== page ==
GV: Yeah, sure. But all this, knowing the work of Munari f. ex., started to affect me just from our first exhibitions on, certainly not before. Because before we were not well informed about it, you know. We came from the Academia di Brera and there we had a real traditional teacher: Achille Funi. Just later on I appreciated him a lot, because he educated us to work with discipline, which is something you have to learn. Together with Funi, we had a very good teacher in history of art, Guido Ballo. We were mainly studying classical art history, but he opened our mind. He animated us to walk and look around in our city and to be open to other experiences like music and cinema. He was a good teacher for this reason. And I remember that I saw works of Paul Klee and of Suprematism because of him – something, that was unknown to us. There existed no publications about it, and the few were poorly made. There was a text by Sigfried Giedion that I consulted at the end of Accademia for my thesis on “The Value of Sign in Kandinsky, Klee and Wols” but it was quite difficult to get further information about the historical avantguard.
FS: Do you remember, how people reacted in front of your „Tavole magnetiche“? Where they irritated, because they had to do something actively? Or did they refuse to accept it as art because of the fact, that they were allowed to change something?
GV: Yes, sure, this is normaly the case. But in the beginning it was different. First we had to put a cardboard that said „Si prega di toccare“ on the wall. But the people who were used to visit exhibitions in gallerys read automatically „Si prega di non toccare“, although it was not written there! And so they were doing nothing. So we had to explain them personally that they have to touch the artworks. But after some months and some exhibitions, their attitude had changed completly and suddenly they tried to find out, how the magnets were fixed on the elements. So often after the exhibtions all the works came back broken [laughing]. To oblige not to touch and to oblige to touch – both can have negative effects on the artwork [laughing]. The serious and well known critics that we appreciated, like Gillo Dorfles, Guido Ballo, Umbro Apollonio or Carlo Belloli and some others, they were attentiv and really carefull and also encouraging us. But the normal critics said, that this was just „giochetti“ (Spielerei). Not „PLAY!“ in a good sense, like it is for me. For them it was „just play“. They called us „Quelli delle macchinete“ or „Quelli del giochini“ with a light tone of disrespect.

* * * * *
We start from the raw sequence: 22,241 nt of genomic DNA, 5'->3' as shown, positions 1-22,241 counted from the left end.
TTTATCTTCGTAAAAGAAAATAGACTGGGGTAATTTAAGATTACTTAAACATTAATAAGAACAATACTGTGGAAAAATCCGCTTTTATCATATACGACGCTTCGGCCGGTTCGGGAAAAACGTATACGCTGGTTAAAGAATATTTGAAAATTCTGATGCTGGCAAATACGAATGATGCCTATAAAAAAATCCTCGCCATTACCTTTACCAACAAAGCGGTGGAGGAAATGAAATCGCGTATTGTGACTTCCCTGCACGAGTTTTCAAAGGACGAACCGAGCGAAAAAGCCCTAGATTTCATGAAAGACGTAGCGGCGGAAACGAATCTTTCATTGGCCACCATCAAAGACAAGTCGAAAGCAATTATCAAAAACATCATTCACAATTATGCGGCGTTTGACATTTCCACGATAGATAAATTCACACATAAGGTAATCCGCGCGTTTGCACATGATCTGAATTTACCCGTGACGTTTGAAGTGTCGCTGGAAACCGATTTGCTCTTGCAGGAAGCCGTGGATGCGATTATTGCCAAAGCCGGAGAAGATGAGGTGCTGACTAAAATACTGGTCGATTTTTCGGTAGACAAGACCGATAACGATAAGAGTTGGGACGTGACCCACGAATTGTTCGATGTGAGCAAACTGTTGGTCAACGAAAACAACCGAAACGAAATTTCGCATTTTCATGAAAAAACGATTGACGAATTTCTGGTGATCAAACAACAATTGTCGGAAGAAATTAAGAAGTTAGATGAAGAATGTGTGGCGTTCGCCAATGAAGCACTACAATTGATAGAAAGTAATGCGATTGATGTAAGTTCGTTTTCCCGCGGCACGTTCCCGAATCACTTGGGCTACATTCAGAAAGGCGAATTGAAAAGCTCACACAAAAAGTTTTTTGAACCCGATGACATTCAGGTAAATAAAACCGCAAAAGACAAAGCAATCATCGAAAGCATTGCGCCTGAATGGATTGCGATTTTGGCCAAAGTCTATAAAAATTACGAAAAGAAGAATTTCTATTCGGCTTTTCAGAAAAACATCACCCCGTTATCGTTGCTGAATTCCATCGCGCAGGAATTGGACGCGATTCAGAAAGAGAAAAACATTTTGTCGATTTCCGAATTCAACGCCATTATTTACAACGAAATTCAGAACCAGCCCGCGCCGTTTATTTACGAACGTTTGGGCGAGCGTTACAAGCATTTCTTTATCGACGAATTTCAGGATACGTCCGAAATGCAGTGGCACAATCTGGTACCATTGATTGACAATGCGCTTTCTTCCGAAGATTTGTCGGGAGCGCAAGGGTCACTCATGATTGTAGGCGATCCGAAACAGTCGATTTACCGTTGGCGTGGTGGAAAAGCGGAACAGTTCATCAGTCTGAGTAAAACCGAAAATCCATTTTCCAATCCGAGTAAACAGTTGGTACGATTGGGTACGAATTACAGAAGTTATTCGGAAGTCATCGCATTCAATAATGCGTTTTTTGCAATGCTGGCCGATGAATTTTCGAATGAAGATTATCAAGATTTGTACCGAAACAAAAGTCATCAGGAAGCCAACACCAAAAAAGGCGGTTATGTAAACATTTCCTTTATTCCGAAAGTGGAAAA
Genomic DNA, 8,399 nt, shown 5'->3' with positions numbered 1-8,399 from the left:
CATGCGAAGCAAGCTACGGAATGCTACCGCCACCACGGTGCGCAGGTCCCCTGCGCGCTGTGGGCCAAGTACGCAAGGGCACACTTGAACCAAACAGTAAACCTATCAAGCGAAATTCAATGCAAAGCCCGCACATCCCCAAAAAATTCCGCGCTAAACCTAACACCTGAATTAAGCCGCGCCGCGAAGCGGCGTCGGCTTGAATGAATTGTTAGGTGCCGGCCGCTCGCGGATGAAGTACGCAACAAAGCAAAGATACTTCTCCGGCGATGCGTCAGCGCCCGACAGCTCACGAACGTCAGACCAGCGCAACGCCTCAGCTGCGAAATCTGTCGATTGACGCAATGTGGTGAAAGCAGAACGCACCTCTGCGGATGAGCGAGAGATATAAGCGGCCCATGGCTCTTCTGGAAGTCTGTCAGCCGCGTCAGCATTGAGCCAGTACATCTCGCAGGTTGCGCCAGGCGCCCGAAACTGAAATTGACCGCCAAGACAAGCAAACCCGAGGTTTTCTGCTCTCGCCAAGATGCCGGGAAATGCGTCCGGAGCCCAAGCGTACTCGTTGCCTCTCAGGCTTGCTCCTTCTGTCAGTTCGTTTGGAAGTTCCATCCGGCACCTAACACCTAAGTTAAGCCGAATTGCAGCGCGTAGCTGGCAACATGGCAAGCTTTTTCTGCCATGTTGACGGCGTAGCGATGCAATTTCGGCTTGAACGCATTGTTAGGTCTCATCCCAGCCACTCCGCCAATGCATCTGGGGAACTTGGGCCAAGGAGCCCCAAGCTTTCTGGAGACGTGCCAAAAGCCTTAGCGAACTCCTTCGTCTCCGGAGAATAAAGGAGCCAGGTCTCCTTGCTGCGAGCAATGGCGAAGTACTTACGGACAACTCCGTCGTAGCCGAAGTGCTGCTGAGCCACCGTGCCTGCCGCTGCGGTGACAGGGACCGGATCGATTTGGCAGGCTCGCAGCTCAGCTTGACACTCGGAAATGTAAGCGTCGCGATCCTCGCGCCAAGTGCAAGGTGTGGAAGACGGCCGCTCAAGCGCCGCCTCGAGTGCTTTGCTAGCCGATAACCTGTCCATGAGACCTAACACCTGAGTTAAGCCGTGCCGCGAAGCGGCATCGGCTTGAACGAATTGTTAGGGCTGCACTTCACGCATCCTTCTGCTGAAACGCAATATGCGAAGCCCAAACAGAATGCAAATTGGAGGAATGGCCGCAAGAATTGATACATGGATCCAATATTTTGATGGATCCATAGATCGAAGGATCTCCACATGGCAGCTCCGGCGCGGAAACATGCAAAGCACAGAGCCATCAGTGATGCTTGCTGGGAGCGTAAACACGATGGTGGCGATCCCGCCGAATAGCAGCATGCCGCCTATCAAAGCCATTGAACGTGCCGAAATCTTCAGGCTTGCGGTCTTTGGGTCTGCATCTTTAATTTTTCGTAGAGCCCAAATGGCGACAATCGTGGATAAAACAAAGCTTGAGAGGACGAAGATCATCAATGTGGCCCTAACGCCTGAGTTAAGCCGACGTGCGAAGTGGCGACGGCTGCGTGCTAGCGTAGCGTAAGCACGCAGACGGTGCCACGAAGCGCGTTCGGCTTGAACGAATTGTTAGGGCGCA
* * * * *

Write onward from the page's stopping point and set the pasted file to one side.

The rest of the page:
FS: How came that you replaced in the early 60s the spectator-participant through a motor in your „Schemi luminosi variabili“? And why did you come back to the variable artworks via manual spectator-participation with your „Spazi potenziali“ in 1973-75?
GV: The participation in the „Tavole magnetiche“ is especially a participation of the body, you have to touch. In the motorised kinetic works, I realised, that it was another kind of participation: it’s a minds participation. While you watch them, you are feeling something. I remember that my sister said, that in some of the „Schemi luminosi variabili“ she was a little bit in trouble, while in some others she felt more relaxed. Also you are always waiting a minute or a half for the repetition of the pattern. So in this case the participation of the spectator is more related to his mind and to his feeling. This is the difference.
FS: But why did you come back to the body-participation with the „Spazi potenziali“?